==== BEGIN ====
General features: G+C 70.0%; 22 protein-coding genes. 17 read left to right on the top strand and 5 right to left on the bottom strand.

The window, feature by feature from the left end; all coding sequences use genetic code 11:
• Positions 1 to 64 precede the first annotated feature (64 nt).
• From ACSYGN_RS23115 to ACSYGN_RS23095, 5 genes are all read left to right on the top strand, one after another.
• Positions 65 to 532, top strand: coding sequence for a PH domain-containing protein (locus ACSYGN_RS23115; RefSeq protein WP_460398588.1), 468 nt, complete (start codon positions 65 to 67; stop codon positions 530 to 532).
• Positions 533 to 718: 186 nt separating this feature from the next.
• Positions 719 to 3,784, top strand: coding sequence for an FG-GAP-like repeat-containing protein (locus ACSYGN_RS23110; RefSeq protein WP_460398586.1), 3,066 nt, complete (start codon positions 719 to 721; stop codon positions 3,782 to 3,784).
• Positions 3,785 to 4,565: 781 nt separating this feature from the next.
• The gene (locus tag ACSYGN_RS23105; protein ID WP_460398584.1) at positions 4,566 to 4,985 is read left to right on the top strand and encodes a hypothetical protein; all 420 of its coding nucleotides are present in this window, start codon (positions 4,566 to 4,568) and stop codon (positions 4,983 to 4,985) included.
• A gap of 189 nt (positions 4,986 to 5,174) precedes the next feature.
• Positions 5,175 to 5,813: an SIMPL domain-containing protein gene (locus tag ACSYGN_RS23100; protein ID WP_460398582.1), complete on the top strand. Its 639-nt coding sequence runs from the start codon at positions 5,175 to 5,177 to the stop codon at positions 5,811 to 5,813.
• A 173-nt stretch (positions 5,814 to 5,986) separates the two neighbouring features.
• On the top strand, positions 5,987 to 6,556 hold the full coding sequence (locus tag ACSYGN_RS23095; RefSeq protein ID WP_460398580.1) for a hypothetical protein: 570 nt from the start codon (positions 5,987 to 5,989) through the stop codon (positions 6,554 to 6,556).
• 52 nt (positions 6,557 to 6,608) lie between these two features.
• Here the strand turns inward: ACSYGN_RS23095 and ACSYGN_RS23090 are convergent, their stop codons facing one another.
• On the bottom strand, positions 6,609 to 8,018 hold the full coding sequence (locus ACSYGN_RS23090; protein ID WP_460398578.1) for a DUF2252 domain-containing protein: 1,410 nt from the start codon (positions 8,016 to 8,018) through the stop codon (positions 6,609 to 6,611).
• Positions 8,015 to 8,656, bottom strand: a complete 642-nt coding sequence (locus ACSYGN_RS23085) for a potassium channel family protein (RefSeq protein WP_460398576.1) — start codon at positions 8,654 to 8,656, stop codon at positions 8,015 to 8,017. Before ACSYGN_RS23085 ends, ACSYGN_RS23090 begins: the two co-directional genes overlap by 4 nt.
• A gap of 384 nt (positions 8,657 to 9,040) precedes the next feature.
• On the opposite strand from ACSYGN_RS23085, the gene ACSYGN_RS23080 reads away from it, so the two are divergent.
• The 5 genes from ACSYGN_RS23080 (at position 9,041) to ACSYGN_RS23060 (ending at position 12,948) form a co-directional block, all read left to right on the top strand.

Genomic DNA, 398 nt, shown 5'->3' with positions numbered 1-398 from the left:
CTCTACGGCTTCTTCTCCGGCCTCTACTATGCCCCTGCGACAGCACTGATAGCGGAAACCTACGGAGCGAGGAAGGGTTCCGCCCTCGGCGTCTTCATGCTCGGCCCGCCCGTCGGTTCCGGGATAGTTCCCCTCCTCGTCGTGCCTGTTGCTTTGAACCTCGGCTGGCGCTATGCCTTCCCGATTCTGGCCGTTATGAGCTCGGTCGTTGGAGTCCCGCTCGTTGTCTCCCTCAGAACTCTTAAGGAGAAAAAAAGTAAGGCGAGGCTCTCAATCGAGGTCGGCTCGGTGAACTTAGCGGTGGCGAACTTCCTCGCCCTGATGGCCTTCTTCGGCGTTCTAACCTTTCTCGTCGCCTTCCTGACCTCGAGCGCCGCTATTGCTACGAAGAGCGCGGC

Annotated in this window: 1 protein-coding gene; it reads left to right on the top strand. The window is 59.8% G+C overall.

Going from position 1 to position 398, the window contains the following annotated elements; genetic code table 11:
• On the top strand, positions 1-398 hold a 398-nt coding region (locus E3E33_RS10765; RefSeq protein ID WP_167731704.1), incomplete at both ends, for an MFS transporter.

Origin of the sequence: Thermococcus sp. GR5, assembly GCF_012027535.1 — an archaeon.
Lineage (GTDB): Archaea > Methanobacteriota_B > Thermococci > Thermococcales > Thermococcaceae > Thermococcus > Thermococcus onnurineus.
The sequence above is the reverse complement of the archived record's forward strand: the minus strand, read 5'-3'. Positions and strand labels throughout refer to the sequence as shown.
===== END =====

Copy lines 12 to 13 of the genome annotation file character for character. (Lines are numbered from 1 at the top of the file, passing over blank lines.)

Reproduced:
• A 173-nt stretch (positions 5,814 to 5,986) separates the two neighbouring features.
• On the top strand, positions 5,987 to 6,556 hold the full coding sequence (locus tag ACSYGN_RS23095; RefSeq protein ID WP_460398580.1) for a hypothetical protein: 570 nt from the start codon (positions 5,987 to 5,989) through the stop codon (positions 6,554 to 6,556).